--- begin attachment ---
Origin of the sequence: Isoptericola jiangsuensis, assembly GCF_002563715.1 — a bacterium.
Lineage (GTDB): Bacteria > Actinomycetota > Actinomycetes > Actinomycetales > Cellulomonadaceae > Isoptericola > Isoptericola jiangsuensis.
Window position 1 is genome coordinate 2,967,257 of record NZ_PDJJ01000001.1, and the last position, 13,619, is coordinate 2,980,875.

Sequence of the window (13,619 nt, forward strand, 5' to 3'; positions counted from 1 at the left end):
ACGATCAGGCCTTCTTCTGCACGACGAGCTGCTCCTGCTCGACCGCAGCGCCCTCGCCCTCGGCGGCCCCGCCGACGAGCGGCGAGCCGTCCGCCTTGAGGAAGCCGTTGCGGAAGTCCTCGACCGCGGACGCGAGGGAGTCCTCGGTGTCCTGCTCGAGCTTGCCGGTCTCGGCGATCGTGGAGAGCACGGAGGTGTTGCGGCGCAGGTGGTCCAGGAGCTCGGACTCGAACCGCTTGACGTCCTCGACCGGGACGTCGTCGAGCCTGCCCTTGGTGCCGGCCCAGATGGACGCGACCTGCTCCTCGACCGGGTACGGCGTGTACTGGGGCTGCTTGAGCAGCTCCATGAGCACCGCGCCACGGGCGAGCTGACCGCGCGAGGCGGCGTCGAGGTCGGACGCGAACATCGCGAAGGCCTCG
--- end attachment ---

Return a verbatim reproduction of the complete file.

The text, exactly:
Origin of the sequence: Isoptericola jiangsuensis, assembly GCF_002563715.1 — a bacterium.
Lineage (GTDB): Bacteria > Actinomycetota > Actinomycetes > Actinomycetales > Cellulomonadaceae > Isoptericola > Isoptericola jiangsuensis.
Window position 1 is genome coordinate 2,967,257 of record NZ_PDJJ01000001.1, and the last position, 13,619, is coordinate 2,980,875.

Sequence of the window (13,619 nt, forward strand, 5' to 3'; positions counted from 1 at the left end):
ACGATCAGGCCTTCTTCTGCACGACGAGCTGCTCCTGCTCGACCGCAGCGCCCTCGCCCTCGGCGGCCCCGCCGACGAGCGGCGAGCCGTCCGCCTTGAGGAAGCCGTTGCGGAAGTCCTCGACCGCGGACGCGAGGGAGTCCTCGGTGTCCTGCTCGAGCTTGCCGGTCTCGGCGATCGTGGAGAGCACGGAGGTGTTGCGGCGCAGGTGGTCCAGGAGCTCGGACTCGAACCGCTTGACGTCCTCGACCGGGACGTCGTCGAGCCTGCCCTTGGTGCCGGCCCAGATGGACGCGACCTGCTCCTCGACCGGGTACGGCGTGTACTGGGGCTGCTTGAGCAGCTCCATGAGCACCGCGCCACGGGCGAGCTGACCGCGCGAGGCGGCGTCGAGGTCGGACGCGAACATCGCGAAGGCCTCG